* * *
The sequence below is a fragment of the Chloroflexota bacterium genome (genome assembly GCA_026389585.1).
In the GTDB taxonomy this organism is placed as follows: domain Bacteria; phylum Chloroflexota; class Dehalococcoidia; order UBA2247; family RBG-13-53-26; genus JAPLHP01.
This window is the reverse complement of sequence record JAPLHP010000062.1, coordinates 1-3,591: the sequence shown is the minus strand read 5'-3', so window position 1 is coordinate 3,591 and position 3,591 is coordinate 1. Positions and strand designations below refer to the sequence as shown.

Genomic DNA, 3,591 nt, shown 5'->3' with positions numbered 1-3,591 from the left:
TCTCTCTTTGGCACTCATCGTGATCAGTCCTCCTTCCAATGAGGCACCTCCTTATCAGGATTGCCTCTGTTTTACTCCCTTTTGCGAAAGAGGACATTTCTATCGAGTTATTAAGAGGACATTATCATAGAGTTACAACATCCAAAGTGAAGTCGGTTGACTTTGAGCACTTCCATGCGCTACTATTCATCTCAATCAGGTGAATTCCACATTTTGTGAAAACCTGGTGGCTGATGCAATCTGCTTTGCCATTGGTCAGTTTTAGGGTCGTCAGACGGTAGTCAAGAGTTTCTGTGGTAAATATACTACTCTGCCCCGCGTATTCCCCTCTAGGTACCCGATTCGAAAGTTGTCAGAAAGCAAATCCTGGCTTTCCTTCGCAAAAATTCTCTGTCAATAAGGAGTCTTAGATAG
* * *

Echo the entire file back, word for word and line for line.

The sequence below is a fragment of the Chloroflexota bacterium genome (genome assembly GCA_026389585.1).
In the GTDB taxonomy this organism is placed as follows: domain Bacteria; phylum Chloroflexota; class Dehalococcoidia; order UBA2247; family RBG-13-53-26; genus JAPLHP01.
This window is the reverse complement of sequence record JAPLHP010000062.1, coordinates 1-3,591: the sequence shown is the minus strand read 5'-3', so window position 1 is coordinate 3,591 and position 3,591 is coordinate 1. Positions and strand designations below refer to the sequence as shown.

Genomic DNA, 3,591 nt, shown 5'->3' with positions numbered 1-3,591 from the left:
TCTCTCTTTGGCACTCATCGTGATCAGTCCTCCTTCCAATGAGGCACCTCCTTATCAGGATTGCCTCTGTTTTACTCCCTTTTGCGAAAGAGGACATTTCTATCGAGTTATTAAGAGGACATTATCATAGAGTTACAACATCCAAAGTGAAGTCGGTTGACTTTGAGCACTTCCATGCGCTACTATTCATCTCAATCAGGTGAATTCCACATTTTGTGAAAACCTGGTGGCTGATGCAATCTGCTTTGCCATTGGTCAGTTTTAGGGTCGTCAGACGGTAGTCAAGAGTTTCTGTGGTAAATATACTACTCTGCCCCGCGTATTCCCCTCTAGGTACCCGATTCGAAAGTTGTCAGAAAGCAAATCCTGGCTTTCCTTCGCAAAAATTCTCTGTCAATAAGGAGTCTTAGATAG